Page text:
I was not raised within the Quaker way, but deep within the Pentecostal church. Many Quakers are surprised by this fact; they perceive the distance between the two traditions to be so wide as unable to be traversed. There does seem to be little overlap at first, given the obvious contrast of the Quaker commitment to silence versus all the noise of Pentecostalism (singing, shouting, and praying in unearthly languages). Additionally, each faith has strongly aligned with an opposing side of the political culture war. But as an insider of both, I have found a lot in common between the two.
The similarities are especially apparent when I read about early Quakers and the embodied manifestations of presence that physically shook them, as I’ve seen and experienced these same convulsions at Pentecostal meetings. Another similarity is the way in which folks in the Pentecostal church, when overcome with Spirit, often will “give a message” from God out of the crowd, with or without the official minister’s consent. But the most striking similarity is the emphasis on direct experience with Spirit as primary to right living.
I remember that feeling after many a worship service in the Pentecostal church, where I knew that I had come face‐to‐face with God, and the electricity inside me was hardly containable. I had tapped into a power that made me feel limitless, that gave me an incredible inner strength and passion. In high school, I taped up a handwritten copy of a verse from Jeremiah to the inside of my locker. I felt this particular verse gave the most accurate language to what I was feeling: “Then in my heart it becomes like a burning fire / Shut up in my bones; / And I am weary of holding it in, / And I cannot endure it” (Jeremiah 20:9).
The Pentecostal church can emphasize an otherworldly faith so there was nothing for me to do with all that power and energy I received. The only thing I felt I could do was try and recreate the experience, but with more passion and more fire. It was like revving a car in neutral, redlining the engine without going anywhere.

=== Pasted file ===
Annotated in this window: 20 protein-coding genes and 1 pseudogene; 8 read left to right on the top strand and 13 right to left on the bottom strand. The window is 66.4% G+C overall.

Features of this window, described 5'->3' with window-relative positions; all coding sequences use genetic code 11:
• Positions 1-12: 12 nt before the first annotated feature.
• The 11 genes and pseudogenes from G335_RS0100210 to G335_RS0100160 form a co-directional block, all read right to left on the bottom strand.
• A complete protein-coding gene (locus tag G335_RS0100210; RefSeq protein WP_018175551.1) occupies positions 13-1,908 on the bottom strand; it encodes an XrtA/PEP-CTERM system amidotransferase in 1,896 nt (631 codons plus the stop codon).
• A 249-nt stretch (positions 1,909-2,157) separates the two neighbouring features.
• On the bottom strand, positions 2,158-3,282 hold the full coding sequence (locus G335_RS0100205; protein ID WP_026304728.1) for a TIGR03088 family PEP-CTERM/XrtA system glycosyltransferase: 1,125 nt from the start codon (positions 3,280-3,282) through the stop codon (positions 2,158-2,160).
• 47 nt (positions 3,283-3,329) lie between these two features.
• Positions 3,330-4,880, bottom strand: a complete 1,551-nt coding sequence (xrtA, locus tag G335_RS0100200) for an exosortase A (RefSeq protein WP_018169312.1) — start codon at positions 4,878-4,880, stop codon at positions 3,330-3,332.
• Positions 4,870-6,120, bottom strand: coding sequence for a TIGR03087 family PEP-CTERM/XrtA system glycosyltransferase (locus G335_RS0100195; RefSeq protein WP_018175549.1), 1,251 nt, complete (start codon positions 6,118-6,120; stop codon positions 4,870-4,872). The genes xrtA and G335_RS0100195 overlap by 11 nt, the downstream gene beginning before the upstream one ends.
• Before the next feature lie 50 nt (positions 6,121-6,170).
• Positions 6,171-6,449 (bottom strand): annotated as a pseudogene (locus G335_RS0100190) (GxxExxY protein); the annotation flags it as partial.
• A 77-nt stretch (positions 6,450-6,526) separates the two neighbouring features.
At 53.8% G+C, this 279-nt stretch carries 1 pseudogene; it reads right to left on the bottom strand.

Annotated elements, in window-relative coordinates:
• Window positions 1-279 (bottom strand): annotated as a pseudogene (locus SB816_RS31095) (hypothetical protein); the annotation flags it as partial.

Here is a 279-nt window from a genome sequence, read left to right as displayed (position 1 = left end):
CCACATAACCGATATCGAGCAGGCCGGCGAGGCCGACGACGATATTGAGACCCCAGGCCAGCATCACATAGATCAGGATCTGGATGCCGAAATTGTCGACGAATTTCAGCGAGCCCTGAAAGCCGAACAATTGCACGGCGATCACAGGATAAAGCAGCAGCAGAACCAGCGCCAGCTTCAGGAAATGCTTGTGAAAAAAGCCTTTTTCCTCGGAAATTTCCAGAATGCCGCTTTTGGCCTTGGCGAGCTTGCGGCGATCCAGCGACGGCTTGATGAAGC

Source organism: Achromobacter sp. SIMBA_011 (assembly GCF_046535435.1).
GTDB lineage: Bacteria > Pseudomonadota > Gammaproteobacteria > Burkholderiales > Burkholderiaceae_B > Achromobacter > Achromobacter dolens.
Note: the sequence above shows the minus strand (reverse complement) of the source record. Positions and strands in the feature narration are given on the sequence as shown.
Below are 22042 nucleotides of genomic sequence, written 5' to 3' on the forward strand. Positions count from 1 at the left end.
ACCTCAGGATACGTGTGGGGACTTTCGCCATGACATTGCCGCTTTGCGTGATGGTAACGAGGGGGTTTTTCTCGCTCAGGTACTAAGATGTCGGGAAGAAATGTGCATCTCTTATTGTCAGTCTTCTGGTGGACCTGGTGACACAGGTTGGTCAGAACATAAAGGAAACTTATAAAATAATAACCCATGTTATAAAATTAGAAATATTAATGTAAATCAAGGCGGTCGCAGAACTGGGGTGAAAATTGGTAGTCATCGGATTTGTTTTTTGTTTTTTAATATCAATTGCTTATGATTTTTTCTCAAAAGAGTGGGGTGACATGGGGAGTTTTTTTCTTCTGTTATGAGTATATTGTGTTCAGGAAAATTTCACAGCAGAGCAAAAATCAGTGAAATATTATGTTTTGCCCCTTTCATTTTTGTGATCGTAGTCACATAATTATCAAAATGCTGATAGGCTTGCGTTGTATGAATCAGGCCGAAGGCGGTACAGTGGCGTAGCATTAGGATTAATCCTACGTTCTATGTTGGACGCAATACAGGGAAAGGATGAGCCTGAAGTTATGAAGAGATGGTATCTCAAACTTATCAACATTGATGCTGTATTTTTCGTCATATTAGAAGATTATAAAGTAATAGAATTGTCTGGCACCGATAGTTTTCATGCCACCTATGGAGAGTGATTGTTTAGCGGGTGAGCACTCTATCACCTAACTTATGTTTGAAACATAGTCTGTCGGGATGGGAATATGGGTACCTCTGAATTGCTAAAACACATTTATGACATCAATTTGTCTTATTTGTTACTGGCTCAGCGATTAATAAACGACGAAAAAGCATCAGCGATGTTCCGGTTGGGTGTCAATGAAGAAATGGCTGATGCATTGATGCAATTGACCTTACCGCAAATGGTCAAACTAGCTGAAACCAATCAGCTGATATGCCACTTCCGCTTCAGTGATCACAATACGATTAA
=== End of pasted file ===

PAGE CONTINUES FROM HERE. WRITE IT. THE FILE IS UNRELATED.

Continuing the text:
In college, mostly as a result of Jesus’s teachings about poverty and violence, my politics went further and further to the left. And within the political vision of the Kingdom of God, I found an outlet for the living water I had been drinking from. I committed myself to working for a radical change in this world. At the same time, the United States was escalating the wars in Iraq and Afghanistan, and the Pentecostal churches I knew then gave uncritical support to these war efforts, sending me on a search for a new religious home that aligned more closely with what I understood Jesus’s vision of the world to be. Soon my seeking led me to the humble Quaker meetinghouse in Harrisburg, Pennsylvania, where I first came in contact with these peculiar people.
As I became more and more involved in the life of the local meeting, I took all the energy I got from Spirit and channeled it into the many committees and actions that kept our small meeting vital. But soon I had a new problem: too many possible ways to do good work, all the time. The world is in such need, and we’ve each been given a variety of skills to repair her. As a newly convinced Quaker, with these many opportunities before me, I found myself trying to do it all.
In that scattered trajectory, I found myself pulled apart. I was participating in and helping to build a collective housing community within the impoverished, white‐fled neighborhood I call home. I was studying for my PhD in religious studies. I was involved in my local meeting and the committee work that entails. I was teaching college courses on race, poverty, and religion, and I was doing union organizing along with the other adjunct teachers. For all that running around, all that expended energy, there was little evidence I was making a real difference. The frantic activism soon led to a destructive and unhealthy personal life.